996 Podcast: Tao Zhang of Dianping on Merging with Meituan and “The Groupon War”
In this episode, we interviewed Tao Zhang, founder of Dianping (大众点评), a company known as “the Yelp of China” which is much more than that. Founded before Yelp, Dianping offers restaurant reviews, bookings, coupons, group buying, and many more services. In 2015, Dianping merged with its rival, the group buying giant Meituan (美团). The new company, Meituan-Dianping (新美大), is now worth $30B and the fourth most valuable startup in the world.
This episode explores questions like: What is it like to have 5000 companies fighting for market share in the same sector? How do you approach a merger between two multibillion-dollar companies? How should startups in China think about strategic investments from giants like Tencent and Alibaba?
Memorable quotes from the episode:
“In China, having an idea is not enough. It’s about speed and execution.”
“The US has a lot of regulations. In China, you do it first, ask for permission later.”
“When you have a billion hungry and hard-working people, and a good idea, you will have hundreds of copycats.”
“If VCs don’t think too much of your category, it’s actually a good thing.”
Alibaba said it will buy 33% of its affiliate Ant Financial in exchange for certain intellectual property rights. The new stake is widely regarded to pave the way for Ant Financial to go public.
“Equity ownership allows us to participate in the long-term value creation of Ant Financial as opposed to the quarter-to-quarter fluctuations of a profit share,” saidAlibaba Executive Vice Chairman Joe Tsai.
Alibaba also announced its Q4 results. Total revenue grew 56% YoY, while operating margin decreased from 39% last year to 31% this year. The decline in profitability can be attributed to Alibaba’s foray into brick-and-mortar retail and offline logistics, which has lower margin but is integral to the company’s long-term vision. Tweet this
Toutiao and Baidu Go to War
One buzzword that dominated headlines this week was “百头大战”, or the Baidu-Toutiao war. Online media giant Bytedance (a.k.a Toutiao), a GGV portfolio company, has sued Baidu for unfair competition as the pair’s clash for advertising market share intensifies.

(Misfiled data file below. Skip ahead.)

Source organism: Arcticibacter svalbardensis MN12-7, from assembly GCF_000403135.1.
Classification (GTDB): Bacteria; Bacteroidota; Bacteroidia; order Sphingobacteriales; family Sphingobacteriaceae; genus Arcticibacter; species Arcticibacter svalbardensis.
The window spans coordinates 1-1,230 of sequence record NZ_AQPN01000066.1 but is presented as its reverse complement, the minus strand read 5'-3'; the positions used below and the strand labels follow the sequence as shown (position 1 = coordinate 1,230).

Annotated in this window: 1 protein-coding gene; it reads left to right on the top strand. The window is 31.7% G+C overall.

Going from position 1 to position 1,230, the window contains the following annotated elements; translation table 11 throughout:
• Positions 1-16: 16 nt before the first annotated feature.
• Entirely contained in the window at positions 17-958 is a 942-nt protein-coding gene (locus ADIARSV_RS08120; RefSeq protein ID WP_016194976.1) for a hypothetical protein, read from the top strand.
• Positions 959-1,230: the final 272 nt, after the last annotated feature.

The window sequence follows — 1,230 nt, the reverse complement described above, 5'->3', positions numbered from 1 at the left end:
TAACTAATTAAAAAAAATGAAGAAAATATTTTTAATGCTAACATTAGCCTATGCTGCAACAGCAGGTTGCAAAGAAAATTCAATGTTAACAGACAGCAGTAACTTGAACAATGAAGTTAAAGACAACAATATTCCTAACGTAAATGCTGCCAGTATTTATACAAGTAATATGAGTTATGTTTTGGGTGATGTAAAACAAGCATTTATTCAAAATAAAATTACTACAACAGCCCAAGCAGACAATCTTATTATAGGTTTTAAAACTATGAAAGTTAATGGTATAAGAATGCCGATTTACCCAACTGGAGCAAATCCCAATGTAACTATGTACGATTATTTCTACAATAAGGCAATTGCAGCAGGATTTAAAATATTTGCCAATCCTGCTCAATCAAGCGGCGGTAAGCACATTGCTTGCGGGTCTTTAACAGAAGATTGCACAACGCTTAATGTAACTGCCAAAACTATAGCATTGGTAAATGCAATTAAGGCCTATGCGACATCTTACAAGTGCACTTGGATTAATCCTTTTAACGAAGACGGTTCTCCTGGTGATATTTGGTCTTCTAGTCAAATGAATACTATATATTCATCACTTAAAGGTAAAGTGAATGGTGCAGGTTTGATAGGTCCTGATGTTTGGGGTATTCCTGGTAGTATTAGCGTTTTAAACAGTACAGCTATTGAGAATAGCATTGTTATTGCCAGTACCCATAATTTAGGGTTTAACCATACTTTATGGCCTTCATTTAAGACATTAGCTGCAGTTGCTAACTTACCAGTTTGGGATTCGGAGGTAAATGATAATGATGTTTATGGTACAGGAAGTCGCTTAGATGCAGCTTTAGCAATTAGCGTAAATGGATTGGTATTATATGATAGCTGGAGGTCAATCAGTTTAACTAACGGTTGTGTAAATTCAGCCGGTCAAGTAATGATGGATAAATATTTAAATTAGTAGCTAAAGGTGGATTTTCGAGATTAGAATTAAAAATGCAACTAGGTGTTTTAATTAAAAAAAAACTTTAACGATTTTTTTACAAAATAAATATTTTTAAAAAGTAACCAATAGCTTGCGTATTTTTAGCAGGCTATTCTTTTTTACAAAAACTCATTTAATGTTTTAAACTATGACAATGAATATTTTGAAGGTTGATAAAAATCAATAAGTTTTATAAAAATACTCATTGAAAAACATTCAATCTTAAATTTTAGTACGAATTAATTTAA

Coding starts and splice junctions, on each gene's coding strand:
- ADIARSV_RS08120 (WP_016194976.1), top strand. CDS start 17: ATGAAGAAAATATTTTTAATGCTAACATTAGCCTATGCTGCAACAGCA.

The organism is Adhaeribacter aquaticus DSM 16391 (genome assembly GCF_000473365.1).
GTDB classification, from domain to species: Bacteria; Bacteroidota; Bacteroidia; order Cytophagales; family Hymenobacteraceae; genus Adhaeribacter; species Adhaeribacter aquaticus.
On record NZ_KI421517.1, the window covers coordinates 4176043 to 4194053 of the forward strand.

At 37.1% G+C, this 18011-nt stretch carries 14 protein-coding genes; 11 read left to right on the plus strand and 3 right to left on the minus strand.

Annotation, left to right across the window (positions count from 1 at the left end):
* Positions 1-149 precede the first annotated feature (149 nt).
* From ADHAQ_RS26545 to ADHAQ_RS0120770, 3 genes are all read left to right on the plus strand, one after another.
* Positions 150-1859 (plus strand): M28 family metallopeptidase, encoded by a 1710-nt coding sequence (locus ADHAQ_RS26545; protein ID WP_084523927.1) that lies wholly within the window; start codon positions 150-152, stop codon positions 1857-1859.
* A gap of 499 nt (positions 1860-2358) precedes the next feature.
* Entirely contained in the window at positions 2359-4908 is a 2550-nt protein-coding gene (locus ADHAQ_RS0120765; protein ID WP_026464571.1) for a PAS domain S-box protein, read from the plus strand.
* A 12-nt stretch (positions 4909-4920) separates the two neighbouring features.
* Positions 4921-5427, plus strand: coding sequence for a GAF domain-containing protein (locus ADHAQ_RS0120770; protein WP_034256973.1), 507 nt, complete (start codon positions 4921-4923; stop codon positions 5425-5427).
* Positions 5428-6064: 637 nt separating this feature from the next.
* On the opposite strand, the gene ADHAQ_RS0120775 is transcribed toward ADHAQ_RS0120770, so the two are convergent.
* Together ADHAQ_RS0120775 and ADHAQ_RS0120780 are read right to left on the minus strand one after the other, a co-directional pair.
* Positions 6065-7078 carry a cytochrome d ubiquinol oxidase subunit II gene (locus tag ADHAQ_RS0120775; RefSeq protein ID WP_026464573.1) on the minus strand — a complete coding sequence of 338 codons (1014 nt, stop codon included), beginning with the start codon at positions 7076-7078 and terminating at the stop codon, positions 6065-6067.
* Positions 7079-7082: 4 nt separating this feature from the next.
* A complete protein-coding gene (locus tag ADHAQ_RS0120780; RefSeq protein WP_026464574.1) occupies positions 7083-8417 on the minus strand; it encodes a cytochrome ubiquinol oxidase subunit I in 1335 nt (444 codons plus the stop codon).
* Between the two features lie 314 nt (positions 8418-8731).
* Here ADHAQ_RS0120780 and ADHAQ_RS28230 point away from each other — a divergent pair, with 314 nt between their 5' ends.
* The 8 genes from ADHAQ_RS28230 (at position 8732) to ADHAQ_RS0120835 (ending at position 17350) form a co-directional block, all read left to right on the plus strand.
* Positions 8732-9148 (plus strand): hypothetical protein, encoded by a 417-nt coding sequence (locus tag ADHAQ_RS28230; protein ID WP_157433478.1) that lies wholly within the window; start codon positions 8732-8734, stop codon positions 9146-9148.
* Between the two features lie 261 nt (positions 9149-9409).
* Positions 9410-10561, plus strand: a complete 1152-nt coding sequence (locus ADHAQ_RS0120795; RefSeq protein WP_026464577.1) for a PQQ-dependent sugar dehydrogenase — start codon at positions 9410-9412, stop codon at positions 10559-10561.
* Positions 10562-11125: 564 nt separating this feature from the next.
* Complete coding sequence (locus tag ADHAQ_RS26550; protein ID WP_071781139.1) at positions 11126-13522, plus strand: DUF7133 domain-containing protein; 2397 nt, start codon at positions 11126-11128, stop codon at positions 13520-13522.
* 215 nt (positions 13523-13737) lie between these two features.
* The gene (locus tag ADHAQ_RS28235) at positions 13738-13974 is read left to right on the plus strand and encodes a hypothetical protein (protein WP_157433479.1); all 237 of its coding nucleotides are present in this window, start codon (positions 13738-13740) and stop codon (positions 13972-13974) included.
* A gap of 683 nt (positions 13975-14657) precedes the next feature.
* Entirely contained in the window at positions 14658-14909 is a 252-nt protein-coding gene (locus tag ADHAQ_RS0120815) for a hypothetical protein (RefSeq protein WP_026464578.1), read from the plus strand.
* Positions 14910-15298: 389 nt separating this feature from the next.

Toutiao is accusing Baidu of using its monopolistic advantage in China’s search engine market to mislead users and damage Toutiao’s image. Citing an example, Toutiao said the top result for a Baidu search of “Jinri Toutiao” was a month-old news article about Toutiao’s violation of digital content regulations.
Bytedance and Baidu are direct competitors not just for online advertising, but also for top talents in AI and machine learning. On the 996 Podcast, Liu Zhen, the SVP of Bytedance, explained the company’s vision and how it generates revenue. Listen on iTunes, Overcast, SoundCloud, or XimalayaFM (search “GGV996). Tweet this
Ofo Reportedly Cash Strapped
Ofo, one of the largest players in China’s crowded bike-sharing market, is reportedly cash strapped and having trouble raising money. The ride-sharing giant Didi Chuxing (a GGV portfolio company), the largest shareholder of Ofo, recently announced it is rolling out its own bike-sharing service, a sign that it no longer deems its relationship with Ofo exclusive. Multiple media outlets interpreted the move as “Didi turning its back on Ofo.”
Citing anonymous sources, Caixin has reported that conflicts between the management teams of Ofo and Didi led Didi to use its veto right to block new investors entering Ofo.
Ofo’s two major competitors, Mobike and Hellobike (a GGV portfolio company), are both awash with new funding after recent financing rounds. Mobike reportedly raised $1 billion two weeks ago, while Hellobike raised $1 billion in December and is reportedly completing another $1 billion round this month. Ofo’s most recent fundraising was last July, when it raised $700 million from investors including Didi and Alibaba (though both of them now have a troubled relationship with Ofo, according toThe Information). Tweet this